Every year, the month of August is observed as National Spinal Muscular Atrophy Awareness Month (SMA) in the United States. Since 1996, this month-long campaign is coordinated by Families of Spinal Muscular Atrophy (FSMA), a national charity dedicated to supporting people affected by SMA. The campaign aims to generate public awareness about the disease and to promote research to develop new therapies to treat and ultimately cure the condition. SMA Awareness Month also aims to increase resources for affected people by supporting research and advancing care.
Spinal Muscular Atrophy (SMA), the leading genetic cause of deaths in children, causes muscle damage and weakness and progressive loss of movement. Reports suggest that SMA affects approximately 1 in 10,000 babies in the United States and that about 1 in every 50 Americans is a genetic carrier. The disease can affect any race or gender.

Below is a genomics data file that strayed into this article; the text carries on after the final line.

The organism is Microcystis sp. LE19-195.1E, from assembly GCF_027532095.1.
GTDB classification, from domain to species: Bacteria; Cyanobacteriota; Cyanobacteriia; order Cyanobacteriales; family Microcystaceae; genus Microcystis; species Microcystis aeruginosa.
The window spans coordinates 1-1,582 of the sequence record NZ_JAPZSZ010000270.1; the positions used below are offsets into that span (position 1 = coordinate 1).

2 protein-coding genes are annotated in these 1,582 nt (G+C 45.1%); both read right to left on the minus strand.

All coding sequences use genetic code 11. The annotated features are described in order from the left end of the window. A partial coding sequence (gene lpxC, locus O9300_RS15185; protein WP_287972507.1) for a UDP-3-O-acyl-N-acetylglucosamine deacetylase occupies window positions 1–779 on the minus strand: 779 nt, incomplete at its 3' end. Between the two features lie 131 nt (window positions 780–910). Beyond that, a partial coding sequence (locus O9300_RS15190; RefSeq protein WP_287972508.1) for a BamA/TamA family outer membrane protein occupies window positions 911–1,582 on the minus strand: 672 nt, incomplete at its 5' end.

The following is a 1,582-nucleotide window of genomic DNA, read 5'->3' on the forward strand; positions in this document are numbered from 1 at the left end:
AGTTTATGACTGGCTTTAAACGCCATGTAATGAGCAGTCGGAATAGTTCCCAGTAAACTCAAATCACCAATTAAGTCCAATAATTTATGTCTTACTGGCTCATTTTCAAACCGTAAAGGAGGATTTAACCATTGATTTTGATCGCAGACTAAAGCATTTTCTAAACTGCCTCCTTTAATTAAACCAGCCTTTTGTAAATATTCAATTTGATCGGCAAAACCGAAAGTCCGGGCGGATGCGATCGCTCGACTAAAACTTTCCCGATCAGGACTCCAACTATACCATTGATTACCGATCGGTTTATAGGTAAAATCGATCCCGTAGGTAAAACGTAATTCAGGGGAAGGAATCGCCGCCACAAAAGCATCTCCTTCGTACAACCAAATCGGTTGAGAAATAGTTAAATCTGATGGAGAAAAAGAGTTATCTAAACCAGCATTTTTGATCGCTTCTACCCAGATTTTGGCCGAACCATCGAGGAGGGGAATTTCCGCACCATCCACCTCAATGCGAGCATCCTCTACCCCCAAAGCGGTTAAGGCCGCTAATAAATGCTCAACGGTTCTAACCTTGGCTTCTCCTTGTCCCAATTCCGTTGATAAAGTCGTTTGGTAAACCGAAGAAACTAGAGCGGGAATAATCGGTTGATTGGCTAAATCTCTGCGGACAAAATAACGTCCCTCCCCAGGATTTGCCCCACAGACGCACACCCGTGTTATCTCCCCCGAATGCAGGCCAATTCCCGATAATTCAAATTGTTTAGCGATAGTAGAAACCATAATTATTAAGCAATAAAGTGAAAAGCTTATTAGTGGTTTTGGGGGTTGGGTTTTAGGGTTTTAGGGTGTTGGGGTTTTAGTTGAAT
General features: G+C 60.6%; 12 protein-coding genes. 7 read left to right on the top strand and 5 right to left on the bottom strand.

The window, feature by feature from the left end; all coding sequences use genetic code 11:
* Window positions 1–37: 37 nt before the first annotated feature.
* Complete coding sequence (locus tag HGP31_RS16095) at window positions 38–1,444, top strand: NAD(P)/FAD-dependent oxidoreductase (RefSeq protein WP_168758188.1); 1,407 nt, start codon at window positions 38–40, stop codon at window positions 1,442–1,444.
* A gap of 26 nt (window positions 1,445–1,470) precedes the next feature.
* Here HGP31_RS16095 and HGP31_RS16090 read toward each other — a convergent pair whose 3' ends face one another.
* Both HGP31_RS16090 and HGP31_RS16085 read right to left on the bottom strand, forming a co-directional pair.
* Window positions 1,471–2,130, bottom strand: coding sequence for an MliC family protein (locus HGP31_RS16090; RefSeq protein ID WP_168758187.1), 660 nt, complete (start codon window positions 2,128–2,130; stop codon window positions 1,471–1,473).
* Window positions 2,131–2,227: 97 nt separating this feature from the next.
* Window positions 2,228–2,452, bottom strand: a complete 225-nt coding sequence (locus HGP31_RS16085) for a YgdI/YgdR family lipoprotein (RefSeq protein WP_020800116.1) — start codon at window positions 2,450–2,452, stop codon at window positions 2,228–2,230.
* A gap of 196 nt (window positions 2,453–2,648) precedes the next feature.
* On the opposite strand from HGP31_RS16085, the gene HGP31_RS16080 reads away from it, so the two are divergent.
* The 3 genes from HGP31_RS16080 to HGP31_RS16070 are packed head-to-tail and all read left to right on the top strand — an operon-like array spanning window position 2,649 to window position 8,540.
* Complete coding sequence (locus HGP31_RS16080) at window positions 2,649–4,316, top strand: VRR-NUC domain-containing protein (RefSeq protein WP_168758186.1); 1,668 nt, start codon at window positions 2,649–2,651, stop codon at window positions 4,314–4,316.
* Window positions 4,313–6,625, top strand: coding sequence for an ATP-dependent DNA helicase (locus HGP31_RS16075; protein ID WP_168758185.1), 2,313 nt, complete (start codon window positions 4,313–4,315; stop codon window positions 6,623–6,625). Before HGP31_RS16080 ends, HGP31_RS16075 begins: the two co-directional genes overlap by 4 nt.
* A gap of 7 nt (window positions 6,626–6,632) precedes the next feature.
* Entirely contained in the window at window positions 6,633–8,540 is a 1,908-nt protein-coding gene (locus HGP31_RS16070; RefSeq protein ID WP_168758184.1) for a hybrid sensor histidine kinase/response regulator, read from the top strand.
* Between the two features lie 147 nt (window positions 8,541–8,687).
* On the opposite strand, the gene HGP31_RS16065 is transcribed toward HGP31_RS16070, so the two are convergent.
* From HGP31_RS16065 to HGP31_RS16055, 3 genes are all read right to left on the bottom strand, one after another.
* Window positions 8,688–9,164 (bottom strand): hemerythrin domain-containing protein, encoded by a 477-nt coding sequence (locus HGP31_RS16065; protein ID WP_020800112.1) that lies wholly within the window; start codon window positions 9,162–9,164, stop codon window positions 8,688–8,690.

There are four different types of SMA and the classification is based on the age at which symptoms appear and the extent of physical mobility that a person has. Type I is the most severe and affects babies less than 6 months old. Type II is less severe than Type I. Type III also affects children and is the mildest. Type IV affects adults. While Types I and II affect life expectancy, Types III and IV do not.
The disease progressively destroy lower motor neurons (nerve cells in the brain stem and spinal cord) that controls the essential voluntary muscle activity which affects speaking, walking, breathing, crawling, head and neck control and even swallowing. Care for patients with SMA involves controlling symptoms and preventative rehabilitation including occupational and physical therapy and speech therapy.
Generally, most people are not aware about SMA until it directly affects them. The American College of Medical Genetics (ACMG) recommends that all couples need to undergo genetic carrier testing for SMA, regardless of race or ethnicity. Generally, testing is offered to all couples who are planning a pregnancy or who are currently pregnant, with the primary goal of allowing these couples to make informed reproductive decisions.